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Practicing Mindfulness

Written by: Max Merritt, M.A.

Recently, I had two dreams come true. The first was moving from an associate licensed counselor to being a fully licensed counselor. A long road let me tell you. The second dream was completing training in Dialectical Behavior Therapy or DBT. It is this second dream that I would like to share with you today.

DBT encompasses four modules of skills training for individuals and groups. Mindfulness, Emotion Regulation, Distress Tolerance, and Interpersonal Effectiveness.  For this blog I am going to share a Mindfulness exercise and then in future blogs touch on the other three modules.

Mindfulness is a great way to “stay present” when life seems to be getting the better of us. Maybe we are feeling anxious about the future, or down and depressed about something that happened in the past. Mindfulness can help keep us grounded while at the same time moving forward in life.

First, stop. Stop whatever you are doing, or whatever it is that you were about to do, and simply allow yourself to be “here,” without needing to do anything.

Next, simply bring your attention to your breath, just as it is, in the here and now. You don’t need to make your breath any different than it naturally is. You don’t have to make it slower or deeper. Just bring your attention to your natural breath, with an attitude of curiosity and kindness. Notice the movement of the air as you breathe in, inhaling oxygen, and as you breathe out, exhaling carbon dioxide.

Experiment with saying silently to yourself as you breathe in and out: In… Out….

Pay careful attention to your breath, following it as you breathe in and out. Notice the beginning of your in-breath. Follow your in-breath from the beginning to the middle, all the way to the end. Then notice the pause between your in-breath and your out-breath. Follow your out-breath from the beginning to the middle, all the way to the end.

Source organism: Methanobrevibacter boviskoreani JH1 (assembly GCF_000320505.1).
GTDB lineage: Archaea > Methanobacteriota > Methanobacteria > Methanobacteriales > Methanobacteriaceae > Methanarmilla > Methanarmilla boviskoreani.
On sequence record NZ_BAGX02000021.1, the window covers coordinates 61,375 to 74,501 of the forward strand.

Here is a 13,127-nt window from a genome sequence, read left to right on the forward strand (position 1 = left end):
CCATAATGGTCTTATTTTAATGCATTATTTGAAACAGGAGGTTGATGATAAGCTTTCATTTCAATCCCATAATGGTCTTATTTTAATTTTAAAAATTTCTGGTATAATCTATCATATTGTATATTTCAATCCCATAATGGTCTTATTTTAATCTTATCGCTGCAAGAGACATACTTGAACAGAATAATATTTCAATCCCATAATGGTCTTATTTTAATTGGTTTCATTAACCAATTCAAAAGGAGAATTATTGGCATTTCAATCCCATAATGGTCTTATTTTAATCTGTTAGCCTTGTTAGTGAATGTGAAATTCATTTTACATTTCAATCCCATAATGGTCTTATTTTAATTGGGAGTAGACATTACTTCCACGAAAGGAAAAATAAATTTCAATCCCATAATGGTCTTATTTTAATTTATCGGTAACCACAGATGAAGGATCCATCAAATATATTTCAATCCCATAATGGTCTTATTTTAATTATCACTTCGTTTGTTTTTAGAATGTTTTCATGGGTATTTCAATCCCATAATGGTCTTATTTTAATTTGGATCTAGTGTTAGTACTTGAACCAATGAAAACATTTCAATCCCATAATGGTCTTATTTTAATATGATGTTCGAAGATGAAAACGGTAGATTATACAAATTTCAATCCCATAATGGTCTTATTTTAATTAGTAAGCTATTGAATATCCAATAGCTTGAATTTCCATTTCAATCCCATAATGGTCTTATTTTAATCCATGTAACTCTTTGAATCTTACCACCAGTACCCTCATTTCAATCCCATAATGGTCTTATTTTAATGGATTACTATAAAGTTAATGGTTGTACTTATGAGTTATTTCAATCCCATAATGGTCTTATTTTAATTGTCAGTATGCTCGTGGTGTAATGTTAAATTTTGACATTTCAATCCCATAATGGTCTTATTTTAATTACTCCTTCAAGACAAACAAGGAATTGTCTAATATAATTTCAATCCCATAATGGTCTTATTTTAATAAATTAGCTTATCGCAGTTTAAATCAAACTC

You might want to imagine that you are floating in the ocean and each breath is a wave passing beneath you. Each in-breath lifts you up, and each out- breath sets you back down. Just float gently on the waves of your breath. It might also help to focus on the part of your body where you notice your breath most easily, like your nose—where you can feel the air going in and out—or your belly, which rises and falls with each breath.

Following your breath doesn’t have to feel like work. Breathing mindfully can be relaxing and enjoyable. If your breath feels good, simply enjoy the sensation and smile.

If your mind wanders or if you get distracted, that’s okay. That’s what minds do. Don’t judge yourself as having done something “wrong.” You can just notice and gently say to yourself, “Oh, my mind has wandered off”, and perhaps be curious about where your mind wandered off to. Then gently bring your attention back to the next breath.

You can breathe mindfully like this for three breaths, nine breaths, or, if you have time, two or three minutes.

What was it like to pay attention to your breath? What was it like to come back to the present moment? Did you notice anything interesting or surprising?

You can take some time to do mindful breathing any time of day, anywhere. After breathing mindfully for a few breaths or a few minutes, continue to go about your day, more connected to the present moment.

I hope this has been an interesting little primer for the concept of Mindfulness.  There are many, many different ways to practice Mindfulness.  But the main concept is the same: being present.  And by being present, hopefully, you will have been able to “surf” your way through any strong emotion you may be experiencing.

If you or someone you know are in need of therapy, and would like to know more about DBT and what it is designed to treat, please reach out to me at mmerritt@summitcounseling.org for more information.

Take care!